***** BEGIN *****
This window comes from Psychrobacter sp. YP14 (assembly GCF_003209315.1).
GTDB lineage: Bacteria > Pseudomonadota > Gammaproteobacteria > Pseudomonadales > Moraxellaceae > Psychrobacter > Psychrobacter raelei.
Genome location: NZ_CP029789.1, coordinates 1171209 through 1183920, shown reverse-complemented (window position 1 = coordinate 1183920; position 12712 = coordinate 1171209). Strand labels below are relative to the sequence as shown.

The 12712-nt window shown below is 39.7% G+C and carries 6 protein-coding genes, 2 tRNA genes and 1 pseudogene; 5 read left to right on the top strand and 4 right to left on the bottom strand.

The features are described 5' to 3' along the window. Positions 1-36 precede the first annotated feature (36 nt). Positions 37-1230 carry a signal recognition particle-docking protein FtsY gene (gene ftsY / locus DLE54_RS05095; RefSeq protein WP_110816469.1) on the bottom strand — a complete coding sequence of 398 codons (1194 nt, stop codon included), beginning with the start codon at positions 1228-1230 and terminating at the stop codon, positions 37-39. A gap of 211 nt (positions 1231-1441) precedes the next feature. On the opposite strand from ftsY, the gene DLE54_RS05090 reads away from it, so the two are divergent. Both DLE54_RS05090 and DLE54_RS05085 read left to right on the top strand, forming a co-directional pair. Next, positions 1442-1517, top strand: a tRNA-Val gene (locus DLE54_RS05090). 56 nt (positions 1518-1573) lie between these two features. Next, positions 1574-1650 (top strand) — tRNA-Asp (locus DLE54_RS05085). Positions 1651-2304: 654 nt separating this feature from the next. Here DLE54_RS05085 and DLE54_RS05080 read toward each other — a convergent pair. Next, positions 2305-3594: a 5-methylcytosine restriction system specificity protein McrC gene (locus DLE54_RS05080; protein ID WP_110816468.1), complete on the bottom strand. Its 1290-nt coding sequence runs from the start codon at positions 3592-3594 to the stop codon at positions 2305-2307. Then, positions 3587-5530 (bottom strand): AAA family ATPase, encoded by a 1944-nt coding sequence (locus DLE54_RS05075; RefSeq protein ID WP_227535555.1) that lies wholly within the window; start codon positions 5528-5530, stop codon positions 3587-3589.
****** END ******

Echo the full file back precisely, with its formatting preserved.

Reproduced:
This window comes from Psychrobacter sp. YP14 (assembly GCF_003209315.1).
GTDB lineage: Bacteria > Pseudomonadota > Gammaproteobacteria > Pseudomonadales > Moraxellaceae > Psychrobacter > Psychrobacter raelei.
Genome location: NZ_CP029789.1, coordinates 1171209 through 1183920, shown reverse-complemented (window position 1 = coordinate 1183920; position 12712 = coordinate 1171209). Strand labels below are relative to the sequence as shown.

The 12712-nt window shown below is 39.7% G+C and carries 6 protein-coding genes, 2 tRNA genes and 1 pseudogene; 5 read left to right on the top strand and 4 right to left on the bottom strand.

The features are described 5' to 3' along the window. Positions 1-36 precede the first annotated feature (36 nt). Positions 37-1230 carry a signal recognition particle-docking protein FtsY gene (gene ftsY / locus DLE54_RS05095; RefSeq protein WP_110816469.1) on the bottom strand — a complete coding sequence of 398 codons (1194 nt, stop codon included), beginning with the start codon at positions 1228-1230 and terminating at the stop codon, positions 37-39. A gap of 211 nt (positions 1231-1441) precedes the next feature. On the opposite strand from ftsY, the gene DLE54_RS05090 reads away from it, so the two are divergent. Both DLE54_RS05090 and DLE54_RS05085 read left to right on the top strand, forming a co-directional pair. Next, positions 1442-1517, top strand: a tRNA-Val gene (locus DLE54_RS05090). 56 nt (positions 1518-1573) lie between these two features. Next, positions 1574-1650 (top strand) — tRNA-Asp (locus DLE54_RS05085). Positions 1651-2304: 654 nt separating this feature from the next. Here DLE54_RS05085 and DLE54_RS05080 read toward each other — a convergent pair. Next, positions 2305-3594: a 5-methylcytosine restriction system specificity protein McrC gene (locus DLE54_RS05080; protein ID WP_110816468.1), complete on the bottom strand. Its 1290-nt coding sequence runs from the start codon at positions 3592-3594 to the stop codon at positions 2305-2307. Then, positions 3587-5530 (bottom strand): AAA family ATPase, encoded by a 1944-nt coding sequence (locus DLE54_RS05075; RefSeq protein ID WP_227535555.1) that lies wholly within the window; start codon positions 5528-5530, stop codon positions 3587-3589.